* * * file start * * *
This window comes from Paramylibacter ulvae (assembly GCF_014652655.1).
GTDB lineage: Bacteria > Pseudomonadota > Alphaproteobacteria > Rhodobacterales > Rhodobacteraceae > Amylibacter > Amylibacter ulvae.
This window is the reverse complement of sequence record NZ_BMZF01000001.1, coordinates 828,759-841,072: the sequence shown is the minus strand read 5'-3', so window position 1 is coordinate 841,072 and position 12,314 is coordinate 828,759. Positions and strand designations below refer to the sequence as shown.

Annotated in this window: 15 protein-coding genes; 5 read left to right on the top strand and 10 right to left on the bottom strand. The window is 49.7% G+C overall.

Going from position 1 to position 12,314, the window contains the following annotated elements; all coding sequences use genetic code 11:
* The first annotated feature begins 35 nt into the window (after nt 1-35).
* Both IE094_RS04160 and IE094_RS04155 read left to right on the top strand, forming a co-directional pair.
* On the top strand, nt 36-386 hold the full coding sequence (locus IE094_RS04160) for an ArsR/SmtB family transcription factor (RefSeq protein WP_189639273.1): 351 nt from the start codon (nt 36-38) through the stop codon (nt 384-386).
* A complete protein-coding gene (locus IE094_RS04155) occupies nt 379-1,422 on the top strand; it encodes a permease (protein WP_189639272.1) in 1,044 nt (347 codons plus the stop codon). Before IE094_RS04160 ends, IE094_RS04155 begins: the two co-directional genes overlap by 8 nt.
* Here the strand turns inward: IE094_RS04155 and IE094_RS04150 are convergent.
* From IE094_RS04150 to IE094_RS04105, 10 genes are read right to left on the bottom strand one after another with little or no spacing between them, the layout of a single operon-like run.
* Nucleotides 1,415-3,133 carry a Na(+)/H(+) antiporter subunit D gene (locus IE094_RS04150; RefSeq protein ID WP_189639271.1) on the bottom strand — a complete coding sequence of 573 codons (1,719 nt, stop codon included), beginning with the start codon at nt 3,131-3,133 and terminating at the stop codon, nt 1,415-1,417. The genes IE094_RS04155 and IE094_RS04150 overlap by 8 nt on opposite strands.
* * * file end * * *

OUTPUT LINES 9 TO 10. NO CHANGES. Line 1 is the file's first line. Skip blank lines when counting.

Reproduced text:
* A complete protein-coding gene (locus IE094_RS04155) occupies nt 379-1,422 on the top strand; it encodes a permease (protein WP_189639272.1) in 1,044 nt (347 codons plus the stop codon). Before IE094_RS04160 ends, IE094_RS04155 begins: the two co-directional genes overlap by 8 nt.
* Here the strand turns inward: IE094_RS04155 and IE094_RS04150 are convergent.